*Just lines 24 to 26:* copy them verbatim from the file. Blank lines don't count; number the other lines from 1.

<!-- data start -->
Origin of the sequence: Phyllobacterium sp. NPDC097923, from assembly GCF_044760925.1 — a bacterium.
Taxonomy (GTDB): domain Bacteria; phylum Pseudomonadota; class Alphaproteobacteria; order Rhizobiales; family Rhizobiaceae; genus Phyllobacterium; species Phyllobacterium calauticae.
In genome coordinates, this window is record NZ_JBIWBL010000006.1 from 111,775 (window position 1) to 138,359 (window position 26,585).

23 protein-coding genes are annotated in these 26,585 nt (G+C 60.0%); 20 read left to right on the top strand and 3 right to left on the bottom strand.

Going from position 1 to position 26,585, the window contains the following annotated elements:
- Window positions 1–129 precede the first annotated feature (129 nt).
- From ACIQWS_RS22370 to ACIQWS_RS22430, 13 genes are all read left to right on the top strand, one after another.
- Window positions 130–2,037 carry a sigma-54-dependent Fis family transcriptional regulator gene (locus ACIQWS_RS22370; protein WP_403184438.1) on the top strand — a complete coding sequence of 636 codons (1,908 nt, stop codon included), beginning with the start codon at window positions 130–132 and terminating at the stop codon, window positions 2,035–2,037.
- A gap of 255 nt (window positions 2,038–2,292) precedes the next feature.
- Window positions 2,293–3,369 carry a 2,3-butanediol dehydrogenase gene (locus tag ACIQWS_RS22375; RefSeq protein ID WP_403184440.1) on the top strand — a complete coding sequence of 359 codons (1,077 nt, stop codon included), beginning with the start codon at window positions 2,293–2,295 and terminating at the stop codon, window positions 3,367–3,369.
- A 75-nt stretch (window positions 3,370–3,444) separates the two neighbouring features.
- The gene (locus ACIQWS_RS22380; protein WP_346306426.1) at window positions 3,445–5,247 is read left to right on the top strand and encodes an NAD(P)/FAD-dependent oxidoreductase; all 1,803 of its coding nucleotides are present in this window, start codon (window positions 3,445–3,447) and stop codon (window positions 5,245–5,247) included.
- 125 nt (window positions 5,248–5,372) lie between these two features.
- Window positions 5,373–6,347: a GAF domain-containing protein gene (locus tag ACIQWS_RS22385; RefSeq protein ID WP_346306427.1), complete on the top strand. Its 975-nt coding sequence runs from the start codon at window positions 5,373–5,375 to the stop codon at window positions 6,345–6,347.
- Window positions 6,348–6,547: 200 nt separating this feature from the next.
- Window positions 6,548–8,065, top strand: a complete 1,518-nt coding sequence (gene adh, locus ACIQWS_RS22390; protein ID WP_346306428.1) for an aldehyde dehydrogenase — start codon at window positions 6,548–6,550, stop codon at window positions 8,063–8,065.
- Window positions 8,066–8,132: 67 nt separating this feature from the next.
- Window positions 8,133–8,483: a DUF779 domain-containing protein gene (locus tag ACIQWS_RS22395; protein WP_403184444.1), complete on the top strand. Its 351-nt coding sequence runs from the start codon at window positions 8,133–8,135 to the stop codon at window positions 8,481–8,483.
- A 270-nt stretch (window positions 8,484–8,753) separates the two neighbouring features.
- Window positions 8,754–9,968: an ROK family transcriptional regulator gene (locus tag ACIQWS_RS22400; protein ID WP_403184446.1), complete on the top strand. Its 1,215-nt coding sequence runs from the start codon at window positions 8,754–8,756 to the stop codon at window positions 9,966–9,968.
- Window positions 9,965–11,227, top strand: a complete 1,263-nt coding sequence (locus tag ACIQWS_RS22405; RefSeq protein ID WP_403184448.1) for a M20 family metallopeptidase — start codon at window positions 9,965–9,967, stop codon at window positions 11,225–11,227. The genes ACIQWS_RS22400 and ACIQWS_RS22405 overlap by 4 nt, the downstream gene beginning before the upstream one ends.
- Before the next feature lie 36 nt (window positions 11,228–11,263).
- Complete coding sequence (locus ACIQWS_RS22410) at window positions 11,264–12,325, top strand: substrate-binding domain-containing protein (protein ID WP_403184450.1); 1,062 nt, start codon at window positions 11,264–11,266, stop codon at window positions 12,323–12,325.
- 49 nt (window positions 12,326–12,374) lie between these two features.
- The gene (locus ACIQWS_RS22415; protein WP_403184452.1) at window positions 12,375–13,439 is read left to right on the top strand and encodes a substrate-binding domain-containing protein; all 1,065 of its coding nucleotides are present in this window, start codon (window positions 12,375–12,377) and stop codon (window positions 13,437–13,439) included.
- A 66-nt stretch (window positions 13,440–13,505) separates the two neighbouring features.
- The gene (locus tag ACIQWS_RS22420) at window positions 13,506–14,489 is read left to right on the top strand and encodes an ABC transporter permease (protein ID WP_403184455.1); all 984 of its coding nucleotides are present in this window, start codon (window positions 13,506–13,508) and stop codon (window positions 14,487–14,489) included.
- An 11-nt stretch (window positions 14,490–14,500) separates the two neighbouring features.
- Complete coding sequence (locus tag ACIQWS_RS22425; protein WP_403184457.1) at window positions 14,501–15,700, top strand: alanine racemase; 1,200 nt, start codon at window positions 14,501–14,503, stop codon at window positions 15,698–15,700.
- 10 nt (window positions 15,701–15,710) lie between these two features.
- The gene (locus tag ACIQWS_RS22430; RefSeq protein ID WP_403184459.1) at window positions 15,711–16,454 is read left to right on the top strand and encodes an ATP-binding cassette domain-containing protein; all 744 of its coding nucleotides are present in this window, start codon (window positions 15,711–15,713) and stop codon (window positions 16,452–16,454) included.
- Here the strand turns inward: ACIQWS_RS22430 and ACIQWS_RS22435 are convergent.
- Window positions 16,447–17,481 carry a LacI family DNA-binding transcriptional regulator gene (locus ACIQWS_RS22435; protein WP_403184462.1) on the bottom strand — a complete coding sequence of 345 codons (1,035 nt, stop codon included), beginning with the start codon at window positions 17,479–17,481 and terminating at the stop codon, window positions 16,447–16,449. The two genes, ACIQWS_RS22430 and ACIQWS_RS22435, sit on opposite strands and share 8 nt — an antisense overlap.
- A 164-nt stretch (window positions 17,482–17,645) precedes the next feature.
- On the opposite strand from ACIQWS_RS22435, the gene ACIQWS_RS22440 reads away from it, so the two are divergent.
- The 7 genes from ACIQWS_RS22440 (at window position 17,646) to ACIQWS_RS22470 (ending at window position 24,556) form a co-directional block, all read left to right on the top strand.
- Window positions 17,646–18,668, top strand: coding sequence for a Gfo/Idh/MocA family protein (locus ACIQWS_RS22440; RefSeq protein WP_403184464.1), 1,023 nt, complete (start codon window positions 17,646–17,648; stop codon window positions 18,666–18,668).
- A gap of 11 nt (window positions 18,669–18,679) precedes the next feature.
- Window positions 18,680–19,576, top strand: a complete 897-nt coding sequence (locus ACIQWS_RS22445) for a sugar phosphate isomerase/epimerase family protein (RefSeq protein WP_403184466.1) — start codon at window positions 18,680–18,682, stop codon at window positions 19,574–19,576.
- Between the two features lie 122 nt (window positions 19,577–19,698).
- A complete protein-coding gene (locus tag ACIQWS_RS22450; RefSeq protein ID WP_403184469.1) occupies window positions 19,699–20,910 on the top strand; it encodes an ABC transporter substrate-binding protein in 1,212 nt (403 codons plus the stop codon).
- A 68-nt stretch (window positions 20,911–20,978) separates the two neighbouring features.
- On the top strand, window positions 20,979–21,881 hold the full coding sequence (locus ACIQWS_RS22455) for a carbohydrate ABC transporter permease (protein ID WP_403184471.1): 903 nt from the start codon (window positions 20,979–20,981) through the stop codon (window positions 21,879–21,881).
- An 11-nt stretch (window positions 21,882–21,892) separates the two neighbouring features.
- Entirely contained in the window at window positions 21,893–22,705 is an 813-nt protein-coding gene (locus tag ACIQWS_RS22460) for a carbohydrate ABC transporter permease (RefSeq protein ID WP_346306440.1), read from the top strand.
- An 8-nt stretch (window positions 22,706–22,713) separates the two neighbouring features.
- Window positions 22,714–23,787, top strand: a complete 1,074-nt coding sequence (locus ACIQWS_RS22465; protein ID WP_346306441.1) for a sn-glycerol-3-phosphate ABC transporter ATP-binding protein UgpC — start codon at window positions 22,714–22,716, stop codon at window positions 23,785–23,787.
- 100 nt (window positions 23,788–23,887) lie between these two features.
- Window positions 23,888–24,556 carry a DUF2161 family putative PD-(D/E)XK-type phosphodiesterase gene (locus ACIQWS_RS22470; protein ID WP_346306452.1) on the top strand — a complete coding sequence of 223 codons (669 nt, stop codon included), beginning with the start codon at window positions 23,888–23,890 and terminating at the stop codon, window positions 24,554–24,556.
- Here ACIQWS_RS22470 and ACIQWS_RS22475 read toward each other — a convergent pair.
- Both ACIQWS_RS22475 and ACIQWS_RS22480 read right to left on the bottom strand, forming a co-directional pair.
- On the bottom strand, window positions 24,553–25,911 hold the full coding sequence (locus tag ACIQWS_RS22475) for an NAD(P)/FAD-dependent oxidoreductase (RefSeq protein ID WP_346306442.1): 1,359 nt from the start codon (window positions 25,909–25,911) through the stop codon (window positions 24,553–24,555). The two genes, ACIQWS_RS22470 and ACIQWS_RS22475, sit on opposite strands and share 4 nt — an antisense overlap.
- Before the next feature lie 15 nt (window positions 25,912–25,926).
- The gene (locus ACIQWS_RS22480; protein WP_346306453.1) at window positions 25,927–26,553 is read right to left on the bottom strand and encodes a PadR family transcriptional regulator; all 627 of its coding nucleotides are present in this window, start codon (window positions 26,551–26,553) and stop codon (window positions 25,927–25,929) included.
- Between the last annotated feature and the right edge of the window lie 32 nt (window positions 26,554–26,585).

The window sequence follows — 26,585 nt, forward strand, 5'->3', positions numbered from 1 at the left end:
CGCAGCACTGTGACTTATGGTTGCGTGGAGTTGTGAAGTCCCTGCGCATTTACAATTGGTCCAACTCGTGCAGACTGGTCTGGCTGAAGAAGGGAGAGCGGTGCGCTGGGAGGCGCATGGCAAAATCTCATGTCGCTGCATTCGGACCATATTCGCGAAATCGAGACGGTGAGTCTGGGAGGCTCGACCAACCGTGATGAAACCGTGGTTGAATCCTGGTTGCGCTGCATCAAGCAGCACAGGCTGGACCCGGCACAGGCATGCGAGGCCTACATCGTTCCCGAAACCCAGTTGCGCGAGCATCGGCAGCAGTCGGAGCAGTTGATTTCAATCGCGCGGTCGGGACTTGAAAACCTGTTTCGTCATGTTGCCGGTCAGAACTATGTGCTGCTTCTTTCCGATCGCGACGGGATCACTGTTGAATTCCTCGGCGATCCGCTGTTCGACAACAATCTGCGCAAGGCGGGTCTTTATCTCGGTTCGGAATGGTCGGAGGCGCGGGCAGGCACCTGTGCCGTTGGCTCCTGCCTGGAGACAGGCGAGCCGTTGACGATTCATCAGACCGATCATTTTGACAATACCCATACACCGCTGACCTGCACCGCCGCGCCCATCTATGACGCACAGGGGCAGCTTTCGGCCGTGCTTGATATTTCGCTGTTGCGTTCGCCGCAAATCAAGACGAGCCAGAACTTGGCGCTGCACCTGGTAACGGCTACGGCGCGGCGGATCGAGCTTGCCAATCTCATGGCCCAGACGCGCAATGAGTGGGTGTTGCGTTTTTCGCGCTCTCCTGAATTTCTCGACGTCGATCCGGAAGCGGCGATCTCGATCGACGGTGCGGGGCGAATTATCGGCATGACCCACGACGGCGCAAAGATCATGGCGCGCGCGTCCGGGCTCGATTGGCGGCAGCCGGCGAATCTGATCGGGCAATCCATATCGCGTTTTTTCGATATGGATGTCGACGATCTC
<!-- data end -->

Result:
- 49 nt (window positions 12,326–12,374) lie between these two features.
- The gene (locus ACIQWS_RS22415; protein WP_403184452.1) at window positions 12,375–13,439 is read left to right on the top strand and encodes a substrate-binding domain-containing protein; all 1,065 of its coding nucleotides are present in this window, start codon (window positions 12,375–12,377) and stop codon (window positions 13,437–13,439) included.
- A 66-nt stretch (window positions 13,440–13,505) separates the two neighbouring features.